Since the comments section to this post (proof that any infinite set has a countably infinite subset) has been closed, I reiterate my question, what's wrong with that proof? I will try to imagine what might go wrong if I don't assume any version of the Axiom of Choice. S is the infinite set (a set with an infinite number of elements)

The summary of the proof is that we let *x _{1}* be an element in S. Then assume

*x*...

_{1}*x*are distinct members of S, and let

_{n}*x*be a member of S with

_{n+1}*x*...

_{1}*x*removed;

_{n}*x*...

_{1}*x*become distinct members of S. By (strong) induction, for each positive integer

_{n+1}*n*,

*x*exists, and they all form a countably infinite set that's a subset of S.

_{n}So what's wrong here? The Proof-Wiki warning says that this works for any finite value of *n*, but repeating it an infinite number of times requires a version of the Axiom of choice. Here's a clue: *n* is finite. The fact that *n* can be any positive integer makes the set {*x _{n}*} countably infinite.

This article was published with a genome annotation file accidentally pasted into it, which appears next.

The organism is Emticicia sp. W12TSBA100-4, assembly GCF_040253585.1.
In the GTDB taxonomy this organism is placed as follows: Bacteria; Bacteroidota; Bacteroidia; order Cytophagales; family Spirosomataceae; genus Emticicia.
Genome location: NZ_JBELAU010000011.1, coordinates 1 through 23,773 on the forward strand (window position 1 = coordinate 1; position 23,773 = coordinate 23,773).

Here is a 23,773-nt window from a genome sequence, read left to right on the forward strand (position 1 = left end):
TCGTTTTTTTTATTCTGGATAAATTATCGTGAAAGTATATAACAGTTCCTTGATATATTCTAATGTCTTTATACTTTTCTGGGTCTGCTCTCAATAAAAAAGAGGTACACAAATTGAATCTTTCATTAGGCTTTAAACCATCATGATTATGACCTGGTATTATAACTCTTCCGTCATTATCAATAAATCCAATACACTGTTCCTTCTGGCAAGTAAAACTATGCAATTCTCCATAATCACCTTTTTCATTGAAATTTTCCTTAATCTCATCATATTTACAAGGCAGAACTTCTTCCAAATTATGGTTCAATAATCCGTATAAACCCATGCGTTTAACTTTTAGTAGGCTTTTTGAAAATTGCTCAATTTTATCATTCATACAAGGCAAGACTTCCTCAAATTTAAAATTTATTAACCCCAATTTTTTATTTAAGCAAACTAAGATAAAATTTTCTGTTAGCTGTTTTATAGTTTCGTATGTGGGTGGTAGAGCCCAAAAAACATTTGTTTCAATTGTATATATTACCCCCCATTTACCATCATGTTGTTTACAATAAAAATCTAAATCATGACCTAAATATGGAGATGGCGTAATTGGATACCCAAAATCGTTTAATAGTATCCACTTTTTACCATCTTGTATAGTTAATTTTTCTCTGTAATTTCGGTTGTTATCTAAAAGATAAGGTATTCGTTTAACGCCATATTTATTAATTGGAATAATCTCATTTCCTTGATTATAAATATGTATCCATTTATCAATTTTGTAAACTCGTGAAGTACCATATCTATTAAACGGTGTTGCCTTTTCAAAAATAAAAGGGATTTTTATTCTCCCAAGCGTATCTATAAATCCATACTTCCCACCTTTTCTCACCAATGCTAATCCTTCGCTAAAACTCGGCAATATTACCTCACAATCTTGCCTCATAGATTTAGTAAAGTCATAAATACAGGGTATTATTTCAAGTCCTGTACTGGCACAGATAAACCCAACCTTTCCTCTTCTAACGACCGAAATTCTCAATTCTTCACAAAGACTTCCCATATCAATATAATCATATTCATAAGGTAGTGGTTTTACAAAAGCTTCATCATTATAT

For this to fail, there has to be some (finite) value of *n* for which the choice of *x _{n+1}* fails. The warning appears to tell us that this method is valid for finite

*n*, but invalid as

*n*approaches infinity. Okay, let's define a validity function

*v*(

*n*), with

*v*(

*n*)=1 meaning valid, and

*v*(

*n*)=0 meaning invalid. We're being told that

*v*(

*n*)=1 for any finite

*n*, but approaches zero as

*n*approaches infinity -- increases without bound. No, "

*v*(

*n*)=1 for any finite

*n*" means that

*v*(

*n*) stays 1 as

*n*approaches infinity.

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